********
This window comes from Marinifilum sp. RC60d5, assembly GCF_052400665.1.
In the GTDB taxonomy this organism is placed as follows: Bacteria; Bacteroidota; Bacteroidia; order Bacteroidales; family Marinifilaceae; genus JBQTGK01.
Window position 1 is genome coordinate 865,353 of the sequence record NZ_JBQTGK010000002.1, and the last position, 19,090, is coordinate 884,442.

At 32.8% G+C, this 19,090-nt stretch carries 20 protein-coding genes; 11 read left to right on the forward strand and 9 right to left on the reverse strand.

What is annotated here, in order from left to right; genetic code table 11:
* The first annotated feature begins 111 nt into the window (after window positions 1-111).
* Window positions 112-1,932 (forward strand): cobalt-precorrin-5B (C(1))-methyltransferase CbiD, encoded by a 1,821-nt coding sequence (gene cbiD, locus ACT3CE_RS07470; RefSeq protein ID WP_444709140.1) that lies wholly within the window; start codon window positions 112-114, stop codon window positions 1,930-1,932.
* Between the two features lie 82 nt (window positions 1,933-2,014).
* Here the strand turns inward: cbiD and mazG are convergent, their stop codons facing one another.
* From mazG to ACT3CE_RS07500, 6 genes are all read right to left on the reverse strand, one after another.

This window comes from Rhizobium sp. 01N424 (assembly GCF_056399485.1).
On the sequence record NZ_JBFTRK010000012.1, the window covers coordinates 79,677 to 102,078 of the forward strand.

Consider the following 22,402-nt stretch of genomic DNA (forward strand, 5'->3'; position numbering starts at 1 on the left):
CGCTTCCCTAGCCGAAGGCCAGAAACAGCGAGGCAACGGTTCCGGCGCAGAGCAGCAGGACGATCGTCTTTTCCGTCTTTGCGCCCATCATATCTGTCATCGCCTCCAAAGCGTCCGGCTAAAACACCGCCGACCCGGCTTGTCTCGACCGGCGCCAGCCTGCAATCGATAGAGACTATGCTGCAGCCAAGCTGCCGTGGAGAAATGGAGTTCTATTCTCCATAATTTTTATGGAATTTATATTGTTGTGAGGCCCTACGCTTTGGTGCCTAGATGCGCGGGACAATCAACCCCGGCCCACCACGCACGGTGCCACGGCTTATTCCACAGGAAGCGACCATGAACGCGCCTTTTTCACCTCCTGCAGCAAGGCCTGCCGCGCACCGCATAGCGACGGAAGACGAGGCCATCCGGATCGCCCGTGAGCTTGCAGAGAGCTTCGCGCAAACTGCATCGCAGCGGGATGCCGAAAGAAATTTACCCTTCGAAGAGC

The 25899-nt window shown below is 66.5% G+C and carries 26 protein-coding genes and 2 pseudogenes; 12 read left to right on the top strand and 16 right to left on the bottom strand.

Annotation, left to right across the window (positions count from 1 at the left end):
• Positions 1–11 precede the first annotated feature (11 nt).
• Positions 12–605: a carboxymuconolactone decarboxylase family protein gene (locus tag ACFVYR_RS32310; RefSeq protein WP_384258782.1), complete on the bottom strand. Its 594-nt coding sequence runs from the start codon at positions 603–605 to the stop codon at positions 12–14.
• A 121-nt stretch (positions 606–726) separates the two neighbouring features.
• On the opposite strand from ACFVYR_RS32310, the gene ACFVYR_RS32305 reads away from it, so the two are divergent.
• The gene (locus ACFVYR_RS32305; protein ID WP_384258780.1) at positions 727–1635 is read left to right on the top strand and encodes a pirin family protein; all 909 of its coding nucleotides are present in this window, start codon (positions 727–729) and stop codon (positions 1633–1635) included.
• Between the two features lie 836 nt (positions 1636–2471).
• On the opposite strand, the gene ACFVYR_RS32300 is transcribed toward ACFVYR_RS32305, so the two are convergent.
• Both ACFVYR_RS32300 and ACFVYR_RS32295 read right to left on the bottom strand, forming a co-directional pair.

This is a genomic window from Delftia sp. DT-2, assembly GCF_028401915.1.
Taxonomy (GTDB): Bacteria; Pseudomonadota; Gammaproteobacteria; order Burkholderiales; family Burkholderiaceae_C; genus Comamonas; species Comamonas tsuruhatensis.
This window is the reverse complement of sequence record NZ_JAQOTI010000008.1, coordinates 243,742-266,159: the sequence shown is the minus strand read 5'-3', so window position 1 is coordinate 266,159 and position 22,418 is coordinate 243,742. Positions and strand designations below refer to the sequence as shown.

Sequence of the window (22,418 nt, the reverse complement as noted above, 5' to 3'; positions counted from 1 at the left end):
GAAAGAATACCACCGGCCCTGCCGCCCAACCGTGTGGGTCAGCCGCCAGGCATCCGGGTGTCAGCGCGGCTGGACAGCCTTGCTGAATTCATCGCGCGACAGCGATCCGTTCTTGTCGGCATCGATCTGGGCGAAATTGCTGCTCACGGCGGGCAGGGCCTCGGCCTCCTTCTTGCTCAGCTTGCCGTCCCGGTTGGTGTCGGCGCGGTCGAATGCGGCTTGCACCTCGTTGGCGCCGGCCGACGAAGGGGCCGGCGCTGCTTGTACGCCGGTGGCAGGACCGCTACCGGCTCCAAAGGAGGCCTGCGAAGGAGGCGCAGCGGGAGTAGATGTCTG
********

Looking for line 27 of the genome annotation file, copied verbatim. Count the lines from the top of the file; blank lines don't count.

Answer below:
This window is the reverse complement of sequence record NZ_JAQOTI010000008.1, coordinates 243,742-266,159: the sequence shown is the minus strand read 5'-3', so window position 1 is coordinate 266,159 and position 22,418 is coordinate 243,742. Positions and strand designations below refer to the sequence as shown.